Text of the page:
Catherine: It affects mostly the clothing type that they tend to wear – usually layers of clothing to feel warmer.  Again finding foods that an individual will eat and enjoy so they do not lose nutritional value. Weight gain and loss is an important aspect that we look at with each individual to make sure its not edema related or nutritionally.

Bethany: Do you provide education or family support for these clients, as well?

Catherine: Not as much sensory related education to an individual and their family.  [The focus tends to be…] Mostly on the importance of staying active and exercises daily to support a healthy lifestyle.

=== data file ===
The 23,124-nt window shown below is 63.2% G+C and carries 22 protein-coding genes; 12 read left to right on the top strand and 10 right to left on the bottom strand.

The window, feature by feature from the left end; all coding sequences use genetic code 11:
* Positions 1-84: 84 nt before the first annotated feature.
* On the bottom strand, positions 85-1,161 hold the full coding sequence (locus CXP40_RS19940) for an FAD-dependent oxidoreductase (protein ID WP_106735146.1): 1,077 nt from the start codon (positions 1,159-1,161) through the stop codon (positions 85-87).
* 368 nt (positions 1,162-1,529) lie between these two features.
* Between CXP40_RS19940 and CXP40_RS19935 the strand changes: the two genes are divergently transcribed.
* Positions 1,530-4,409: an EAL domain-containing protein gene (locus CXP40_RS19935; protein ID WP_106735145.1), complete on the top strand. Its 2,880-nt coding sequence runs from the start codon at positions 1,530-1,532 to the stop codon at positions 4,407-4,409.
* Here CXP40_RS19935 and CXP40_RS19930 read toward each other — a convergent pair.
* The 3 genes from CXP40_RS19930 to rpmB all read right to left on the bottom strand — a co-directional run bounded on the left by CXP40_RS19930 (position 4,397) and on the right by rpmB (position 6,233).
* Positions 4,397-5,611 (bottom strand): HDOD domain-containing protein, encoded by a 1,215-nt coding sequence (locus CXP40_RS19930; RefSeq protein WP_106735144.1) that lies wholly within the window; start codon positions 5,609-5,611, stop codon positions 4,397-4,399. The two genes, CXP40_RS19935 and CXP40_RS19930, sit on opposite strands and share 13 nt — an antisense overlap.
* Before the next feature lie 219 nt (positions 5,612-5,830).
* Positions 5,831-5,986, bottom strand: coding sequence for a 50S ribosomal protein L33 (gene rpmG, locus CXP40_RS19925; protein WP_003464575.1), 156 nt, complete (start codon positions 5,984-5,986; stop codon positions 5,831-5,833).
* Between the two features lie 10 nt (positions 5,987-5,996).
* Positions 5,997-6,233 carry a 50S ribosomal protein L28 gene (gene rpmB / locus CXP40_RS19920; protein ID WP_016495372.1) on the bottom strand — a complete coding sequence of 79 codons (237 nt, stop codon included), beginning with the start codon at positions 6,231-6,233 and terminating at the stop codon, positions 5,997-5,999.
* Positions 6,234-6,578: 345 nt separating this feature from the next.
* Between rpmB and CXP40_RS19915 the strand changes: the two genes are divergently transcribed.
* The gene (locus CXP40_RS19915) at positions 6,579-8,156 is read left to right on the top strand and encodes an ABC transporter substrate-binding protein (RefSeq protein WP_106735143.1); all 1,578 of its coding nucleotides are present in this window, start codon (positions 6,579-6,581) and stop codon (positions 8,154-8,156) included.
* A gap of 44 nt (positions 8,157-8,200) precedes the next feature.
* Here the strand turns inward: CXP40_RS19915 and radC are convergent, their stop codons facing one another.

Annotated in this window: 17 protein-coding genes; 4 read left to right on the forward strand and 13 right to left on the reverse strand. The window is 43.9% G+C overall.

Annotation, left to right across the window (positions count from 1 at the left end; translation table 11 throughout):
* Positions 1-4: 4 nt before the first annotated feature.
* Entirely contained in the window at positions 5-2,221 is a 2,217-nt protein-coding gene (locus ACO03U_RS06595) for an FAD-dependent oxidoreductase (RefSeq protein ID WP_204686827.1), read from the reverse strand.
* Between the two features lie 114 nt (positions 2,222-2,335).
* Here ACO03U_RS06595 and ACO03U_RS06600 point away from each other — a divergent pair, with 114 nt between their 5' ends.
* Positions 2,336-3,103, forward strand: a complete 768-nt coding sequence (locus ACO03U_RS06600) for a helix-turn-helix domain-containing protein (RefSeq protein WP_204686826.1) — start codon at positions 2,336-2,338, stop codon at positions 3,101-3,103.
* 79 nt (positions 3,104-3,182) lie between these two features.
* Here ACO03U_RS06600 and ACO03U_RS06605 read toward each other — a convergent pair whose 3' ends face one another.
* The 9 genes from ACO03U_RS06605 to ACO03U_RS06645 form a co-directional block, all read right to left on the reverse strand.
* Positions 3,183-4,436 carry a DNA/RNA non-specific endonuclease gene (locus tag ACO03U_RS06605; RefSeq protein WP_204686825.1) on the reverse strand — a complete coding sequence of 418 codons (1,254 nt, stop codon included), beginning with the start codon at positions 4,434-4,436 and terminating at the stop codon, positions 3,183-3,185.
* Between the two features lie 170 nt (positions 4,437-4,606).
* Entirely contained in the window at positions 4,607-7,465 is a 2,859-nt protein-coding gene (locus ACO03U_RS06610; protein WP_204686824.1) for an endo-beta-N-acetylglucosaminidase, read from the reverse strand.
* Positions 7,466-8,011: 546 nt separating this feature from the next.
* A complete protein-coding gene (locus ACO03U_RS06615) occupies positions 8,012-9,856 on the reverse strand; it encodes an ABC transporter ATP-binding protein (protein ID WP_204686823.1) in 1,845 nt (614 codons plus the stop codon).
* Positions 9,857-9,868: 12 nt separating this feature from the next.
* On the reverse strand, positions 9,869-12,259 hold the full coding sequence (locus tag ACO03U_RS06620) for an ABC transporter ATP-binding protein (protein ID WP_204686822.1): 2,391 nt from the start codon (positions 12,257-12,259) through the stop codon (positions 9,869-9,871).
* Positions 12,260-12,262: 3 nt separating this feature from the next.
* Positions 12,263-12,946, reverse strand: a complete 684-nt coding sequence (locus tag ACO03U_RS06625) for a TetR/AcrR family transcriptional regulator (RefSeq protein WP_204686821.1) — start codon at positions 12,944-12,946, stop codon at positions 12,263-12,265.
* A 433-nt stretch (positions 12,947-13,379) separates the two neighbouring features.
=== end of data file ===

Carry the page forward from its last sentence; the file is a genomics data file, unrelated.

Bethany: Do you have any personal sensory sensitivities that effect your everyday?

Catherine: I am currently learning how to cook and certain textures, such as eggs or mayo, certain dressings, tend to heighten my sensory system and I have a difficult time cracking or even eating eggs. The texture of mayo really bothers me that I can’t stand to eat it. I realized that when I sleep at night I also like to have heavy blankets on me, pulled up tight, in all seasons of weather. I wake up sweaty but I realized if I don’t have a heavy blanket on me it’s difficult to fall asleep.


Thanks Cat! Given your busy schedule and routine, what techniques do you utilize when overwhelmed by outside stimuli?